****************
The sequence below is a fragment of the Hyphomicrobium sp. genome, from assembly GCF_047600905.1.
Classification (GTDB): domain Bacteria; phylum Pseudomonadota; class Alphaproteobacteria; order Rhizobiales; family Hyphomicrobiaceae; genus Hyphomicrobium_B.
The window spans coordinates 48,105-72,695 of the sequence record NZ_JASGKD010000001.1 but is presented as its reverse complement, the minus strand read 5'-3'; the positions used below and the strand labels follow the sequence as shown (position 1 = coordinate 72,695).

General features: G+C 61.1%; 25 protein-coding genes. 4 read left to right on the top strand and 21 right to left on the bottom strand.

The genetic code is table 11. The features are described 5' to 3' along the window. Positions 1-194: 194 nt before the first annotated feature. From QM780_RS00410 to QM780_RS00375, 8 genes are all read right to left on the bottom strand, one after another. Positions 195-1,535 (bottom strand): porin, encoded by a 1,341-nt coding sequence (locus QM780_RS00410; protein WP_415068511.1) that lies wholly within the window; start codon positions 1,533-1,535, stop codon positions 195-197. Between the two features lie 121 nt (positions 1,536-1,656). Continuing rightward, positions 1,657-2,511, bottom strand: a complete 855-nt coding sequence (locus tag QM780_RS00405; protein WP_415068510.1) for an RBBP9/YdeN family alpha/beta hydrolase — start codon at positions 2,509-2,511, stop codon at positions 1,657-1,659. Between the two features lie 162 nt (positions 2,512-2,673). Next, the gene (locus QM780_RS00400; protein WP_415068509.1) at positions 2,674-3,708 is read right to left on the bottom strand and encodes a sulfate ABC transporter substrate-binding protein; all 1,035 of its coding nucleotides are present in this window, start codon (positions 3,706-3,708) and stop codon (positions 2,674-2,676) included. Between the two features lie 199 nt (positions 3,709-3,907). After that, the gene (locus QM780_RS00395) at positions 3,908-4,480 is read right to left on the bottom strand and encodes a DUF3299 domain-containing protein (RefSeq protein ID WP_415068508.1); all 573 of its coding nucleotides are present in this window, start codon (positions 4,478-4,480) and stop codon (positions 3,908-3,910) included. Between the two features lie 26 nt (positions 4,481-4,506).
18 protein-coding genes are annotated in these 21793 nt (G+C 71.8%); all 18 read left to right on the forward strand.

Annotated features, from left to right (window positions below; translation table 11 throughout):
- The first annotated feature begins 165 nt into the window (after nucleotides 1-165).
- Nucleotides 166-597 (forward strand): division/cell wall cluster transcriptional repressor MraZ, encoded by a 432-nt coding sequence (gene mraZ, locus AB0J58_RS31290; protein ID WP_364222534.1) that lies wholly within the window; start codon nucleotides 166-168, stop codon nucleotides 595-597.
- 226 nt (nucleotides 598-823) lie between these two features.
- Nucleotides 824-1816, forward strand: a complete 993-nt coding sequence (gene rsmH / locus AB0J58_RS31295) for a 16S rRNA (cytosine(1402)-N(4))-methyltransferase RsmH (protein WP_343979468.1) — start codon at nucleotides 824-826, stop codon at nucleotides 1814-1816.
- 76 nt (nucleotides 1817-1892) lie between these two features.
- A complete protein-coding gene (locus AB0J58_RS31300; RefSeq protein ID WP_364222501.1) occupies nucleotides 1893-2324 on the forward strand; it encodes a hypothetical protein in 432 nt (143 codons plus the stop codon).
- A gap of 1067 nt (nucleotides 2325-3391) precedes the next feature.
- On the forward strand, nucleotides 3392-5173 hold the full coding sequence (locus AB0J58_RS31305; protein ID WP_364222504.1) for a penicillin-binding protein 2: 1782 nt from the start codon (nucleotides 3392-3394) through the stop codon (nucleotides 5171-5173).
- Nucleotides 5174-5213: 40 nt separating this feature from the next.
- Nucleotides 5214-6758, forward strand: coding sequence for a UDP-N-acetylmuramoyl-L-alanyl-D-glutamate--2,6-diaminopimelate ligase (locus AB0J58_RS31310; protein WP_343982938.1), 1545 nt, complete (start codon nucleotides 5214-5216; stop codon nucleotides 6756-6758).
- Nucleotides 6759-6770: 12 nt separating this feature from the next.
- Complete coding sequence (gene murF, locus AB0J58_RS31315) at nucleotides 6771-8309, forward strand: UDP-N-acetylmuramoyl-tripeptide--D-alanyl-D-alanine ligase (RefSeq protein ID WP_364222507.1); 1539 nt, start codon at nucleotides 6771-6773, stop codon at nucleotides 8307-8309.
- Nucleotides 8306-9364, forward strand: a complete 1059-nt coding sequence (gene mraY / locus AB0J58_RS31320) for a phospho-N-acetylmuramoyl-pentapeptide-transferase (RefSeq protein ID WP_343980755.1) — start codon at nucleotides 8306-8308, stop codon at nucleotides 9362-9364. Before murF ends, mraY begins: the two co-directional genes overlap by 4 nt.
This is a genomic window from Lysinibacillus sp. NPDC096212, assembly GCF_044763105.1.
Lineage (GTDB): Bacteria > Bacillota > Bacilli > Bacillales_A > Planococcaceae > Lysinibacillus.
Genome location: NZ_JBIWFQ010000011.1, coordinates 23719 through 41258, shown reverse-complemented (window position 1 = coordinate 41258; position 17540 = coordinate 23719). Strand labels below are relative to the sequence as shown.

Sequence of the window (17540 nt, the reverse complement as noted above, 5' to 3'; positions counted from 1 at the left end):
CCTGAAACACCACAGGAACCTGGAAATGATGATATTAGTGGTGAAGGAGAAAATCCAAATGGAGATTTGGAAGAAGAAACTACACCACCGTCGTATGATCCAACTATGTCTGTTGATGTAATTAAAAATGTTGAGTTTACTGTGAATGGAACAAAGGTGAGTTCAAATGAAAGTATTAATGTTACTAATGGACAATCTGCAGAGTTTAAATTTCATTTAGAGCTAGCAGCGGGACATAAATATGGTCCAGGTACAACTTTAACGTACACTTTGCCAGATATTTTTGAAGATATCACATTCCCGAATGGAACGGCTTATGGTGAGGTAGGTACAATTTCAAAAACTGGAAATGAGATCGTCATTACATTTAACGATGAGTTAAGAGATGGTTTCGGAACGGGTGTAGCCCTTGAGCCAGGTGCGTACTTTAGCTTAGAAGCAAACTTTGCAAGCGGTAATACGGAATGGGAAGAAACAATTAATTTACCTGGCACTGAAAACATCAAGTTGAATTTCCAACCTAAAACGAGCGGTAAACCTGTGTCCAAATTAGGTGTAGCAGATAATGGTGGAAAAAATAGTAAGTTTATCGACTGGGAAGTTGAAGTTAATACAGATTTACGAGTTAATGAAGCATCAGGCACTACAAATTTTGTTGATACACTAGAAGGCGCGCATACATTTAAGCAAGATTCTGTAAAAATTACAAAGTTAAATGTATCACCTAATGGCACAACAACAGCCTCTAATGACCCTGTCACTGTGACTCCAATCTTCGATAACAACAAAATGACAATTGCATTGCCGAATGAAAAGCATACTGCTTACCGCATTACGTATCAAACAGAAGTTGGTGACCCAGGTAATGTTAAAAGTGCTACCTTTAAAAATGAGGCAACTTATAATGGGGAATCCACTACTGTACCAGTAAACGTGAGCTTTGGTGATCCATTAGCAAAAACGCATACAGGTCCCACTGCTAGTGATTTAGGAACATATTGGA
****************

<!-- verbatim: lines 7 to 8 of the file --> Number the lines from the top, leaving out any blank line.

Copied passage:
Annotated features, from left to right (window positions below; translation table 11 throughout):
- The first annotated feature begins 165 nt into the window (after nucleotides 1-165).